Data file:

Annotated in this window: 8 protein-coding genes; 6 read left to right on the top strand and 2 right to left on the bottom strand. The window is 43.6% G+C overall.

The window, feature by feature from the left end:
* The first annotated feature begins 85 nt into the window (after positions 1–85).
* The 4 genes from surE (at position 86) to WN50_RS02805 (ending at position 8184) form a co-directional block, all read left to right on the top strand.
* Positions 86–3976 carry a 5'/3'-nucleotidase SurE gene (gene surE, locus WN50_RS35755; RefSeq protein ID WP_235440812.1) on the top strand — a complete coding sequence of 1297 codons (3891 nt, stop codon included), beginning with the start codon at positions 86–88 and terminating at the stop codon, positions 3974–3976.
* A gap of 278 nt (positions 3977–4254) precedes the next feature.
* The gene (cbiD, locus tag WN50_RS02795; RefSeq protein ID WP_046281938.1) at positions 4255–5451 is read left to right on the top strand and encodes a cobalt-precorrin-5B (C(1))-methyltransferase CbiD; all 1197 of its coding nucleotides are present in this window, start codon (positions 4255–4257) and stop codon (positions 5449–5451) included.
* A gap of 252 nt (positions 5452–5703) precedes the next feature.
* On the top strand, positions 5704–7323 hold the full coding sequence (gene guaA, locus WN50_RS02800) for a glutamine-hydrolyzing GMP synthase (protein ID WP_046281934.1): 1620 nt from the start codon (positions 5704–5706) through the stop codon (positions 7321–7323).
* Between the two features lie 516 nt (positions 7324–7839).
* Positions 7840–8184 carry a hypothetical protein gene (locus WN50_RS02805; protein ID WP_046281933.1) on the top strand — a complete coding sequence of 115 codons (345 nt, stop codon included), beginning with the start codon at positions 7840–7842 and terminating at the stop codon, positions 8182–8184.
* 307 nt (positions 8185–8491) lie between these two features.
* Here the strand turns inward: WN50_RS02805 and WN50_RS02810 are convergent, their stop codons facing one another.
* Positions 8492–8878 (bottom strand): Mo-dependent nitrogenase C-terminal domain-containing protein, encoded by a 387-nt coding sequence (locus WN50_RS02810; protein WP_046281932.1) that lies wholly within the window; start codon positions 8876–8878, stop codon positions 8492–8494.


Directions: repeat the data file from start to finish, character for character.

Annotated in this window: 8 protein-coding genes; 6 read left to right on the top strand and 2 right to left on the bottom strand. The window is 43.6% G+C overall.

The window, feature by feature from the left end:
* The first annotated feature begins 85 nt into the window (after positions 1–85).
* The 4 genes from surE (at position 86) to WN50_RS02805 (ending at position 8184) form a co-directional block, all read left to right on the top strand.
* Positions 86–3976 carry a 5'/3'-nucleotidase SurE gene (gene surE, locus WN50_RS35755; RefSeq protein ID WP_235440812.1) on the top strand — a complete coding sequence of 1297 codons (3891 nt, stop codon included), beginning with the start codon at positions 86–88 and terminating at the stop codon, positions 3974–3976.
* A gap of 278 nt (positions 3977–4254) precedes the next feature.
* The gene (cbiD, locus tag WN50_RS02795; RefSeq protein ID WP_046281938.1) at positions 4255–5451 is read left to right on the top strand and encodes a cobalt-precorrin-5B (C(1))-methyltransferase CbiD; all 1197 of its coding nucleotides are present in this window, start codon (positions 4255–4257) and stop codon (positions 5449–5451) included.
* A gap of 252 nt (positions 5452–5703) precedes the next feature.
* On the top strand, positions 5704–7323 hold the full coding sequence (gene guaA, locus WN50_RS02800) for a glutamine-hydrolyzing GMP synthase (protein ID WP_046281934.1): 1620 nt from the start codon (positions 5704–5706) through the stop codon (positions 7321–7323).
* Between the two features lie 516 nt (positions 7324–7839).
* Positions 7840–8184 carry a hypothetical protein gene (locus WN50_RS02805; protein ID WP_046281933.1) on the top strand — a complete coding sequence of 115 codons (345 nt, stop codon included), beginning with the start codon at positions 7840–7842 and terminating at the stop codon, positions 8182–8184.
* 307 nt (positions 8185–8491) lie between these two features.
* Here the strand turns inward: WN50_RS02805 and WN50_RS02810 are convergent, their stop codons facing one another.
* Positions 8492–8878 (bottom strand): Mo-dependent nitrogenase C-terminal domain-containing protein, encoded by a 387-nt coding sequence (locus WN50_RS02810; protein WP_046281932.1) that lies wholly within the window; start codon positions 8876–8878, stop codon positions 8492–8494.